In the summer of 1940, Britain stood alone, facing a Europe dominated by the forces of Nazi Germany. The prospect of invasion was real, so a massive construction programme was started to create the necessary defences to repulse this threat. Coastal defences and lines of inland pillboxes were constructed. At the same time, towns were encircled with defences, the aim of which was to control the main road connections so restricting the movement of any invading force.
Roadblocks were built on all roads which led to the town centre. While most of these have disappeared, some traces remain. A common design of roadblock consisted of a series of sockets which were dug about four feet into the ground, normally fitted with wooden covers. In times of high risk, these covers were removed and lengths of steel – RSJs or railway track – inserted into the sockets, protruding about three feet above ground level, so creating a strong barrier. Usually consisting of three parallel, offset holes, these sockets have often proved resistant to subsequent decades of resurfacing.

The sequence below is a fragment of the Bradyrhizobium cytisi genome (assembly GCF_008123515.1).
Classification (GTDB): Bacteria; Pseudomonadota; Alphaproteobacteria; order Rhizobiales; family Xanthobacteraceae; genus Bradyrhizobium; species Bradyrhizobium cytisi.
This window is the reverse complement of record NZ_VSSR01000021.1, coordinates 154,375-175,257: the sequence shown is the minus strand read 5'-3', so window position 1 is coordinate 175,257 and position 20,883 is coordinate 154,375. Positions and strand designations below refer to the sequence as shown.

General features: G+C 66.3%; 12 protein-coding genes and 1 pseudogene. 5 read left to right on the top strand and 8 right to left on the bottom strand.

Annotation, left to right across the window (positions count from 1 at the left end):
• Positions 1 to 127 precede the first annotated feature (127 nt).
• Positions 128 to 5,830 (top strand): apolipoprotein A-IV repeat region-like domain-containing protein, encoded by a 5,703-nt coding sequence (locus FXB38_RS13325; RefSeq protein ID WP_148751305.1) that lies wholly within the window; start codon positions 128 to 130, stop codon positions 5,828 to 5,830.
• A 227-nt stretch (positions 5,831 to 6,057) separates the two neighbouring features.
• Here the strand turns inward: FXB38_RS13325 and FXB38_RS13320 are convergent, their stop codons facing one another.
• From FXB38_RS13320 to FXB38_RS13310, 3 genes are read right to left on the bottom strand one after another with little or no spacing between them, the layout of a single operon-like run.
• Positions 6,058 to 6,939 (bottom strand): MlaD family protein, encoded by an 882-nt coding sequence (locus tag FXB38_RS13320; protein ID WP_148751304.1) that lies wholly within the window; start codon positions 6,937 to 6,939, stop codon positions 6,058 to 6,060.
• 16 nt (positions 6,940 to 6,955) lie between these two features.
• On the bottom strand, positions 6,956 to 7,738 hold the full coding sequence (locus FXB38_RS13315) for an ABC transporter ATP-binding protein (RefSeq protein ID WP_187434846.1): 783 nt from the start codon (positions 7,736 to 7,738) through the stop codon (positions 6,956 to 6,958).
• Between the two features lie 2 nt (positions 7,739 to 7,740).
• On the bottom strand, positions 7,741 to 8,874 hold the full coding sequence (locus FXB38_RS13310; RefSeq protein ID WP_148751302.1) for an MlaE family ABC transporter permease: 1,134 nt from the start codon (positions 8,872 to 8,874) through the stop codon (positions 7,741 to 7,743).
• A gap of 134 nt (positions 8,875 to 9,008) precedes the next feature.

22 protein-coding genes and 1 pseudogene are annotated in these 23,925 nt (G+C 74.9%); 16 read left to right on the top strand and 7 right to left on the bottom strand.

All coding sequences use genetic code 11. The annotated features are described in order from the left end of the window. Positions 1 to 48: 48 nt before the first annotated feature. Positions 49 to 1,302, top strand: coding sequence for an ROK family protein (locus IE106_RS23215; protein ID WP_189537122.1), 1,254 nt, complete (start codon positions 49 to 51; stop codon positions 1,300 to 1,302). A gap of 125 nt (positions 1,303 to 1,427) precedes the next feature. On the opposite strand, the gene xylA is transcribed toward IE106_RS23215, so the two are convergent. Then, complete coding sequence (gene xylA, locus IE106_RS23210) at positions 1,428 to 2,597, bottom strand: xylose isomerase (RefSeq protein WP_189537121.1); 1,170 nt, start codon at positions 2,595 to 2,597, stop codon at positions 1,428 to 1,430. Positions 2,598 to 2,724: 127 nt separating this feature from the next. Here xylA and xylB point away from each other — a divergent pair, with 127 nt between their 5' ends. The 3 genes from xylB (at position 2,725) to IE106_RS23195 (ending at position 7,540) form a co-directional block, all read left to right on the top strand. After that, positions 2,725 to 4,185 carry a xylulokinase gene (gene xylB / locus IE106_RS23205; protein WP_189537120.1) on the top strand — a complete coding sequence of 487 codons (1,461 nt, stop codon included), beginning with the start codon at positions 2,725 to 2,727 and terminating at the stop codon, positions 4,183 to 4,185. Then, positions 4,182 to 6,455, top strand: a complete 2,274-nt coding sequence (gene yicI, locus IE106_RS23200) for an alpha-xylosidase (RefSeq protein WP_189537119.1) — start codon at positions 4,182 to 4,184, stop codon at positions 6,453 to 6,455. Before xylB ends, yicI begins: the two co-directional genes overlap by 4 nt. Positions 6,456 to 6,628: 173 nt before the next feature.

Others were outside St. Michael’s church, on the north end of Bridge Street, on Grey Place, at the junction between Prudhoe Street and Dovecote Lane, and at the entrance to the tunnel next to Turnbull’s the butchers.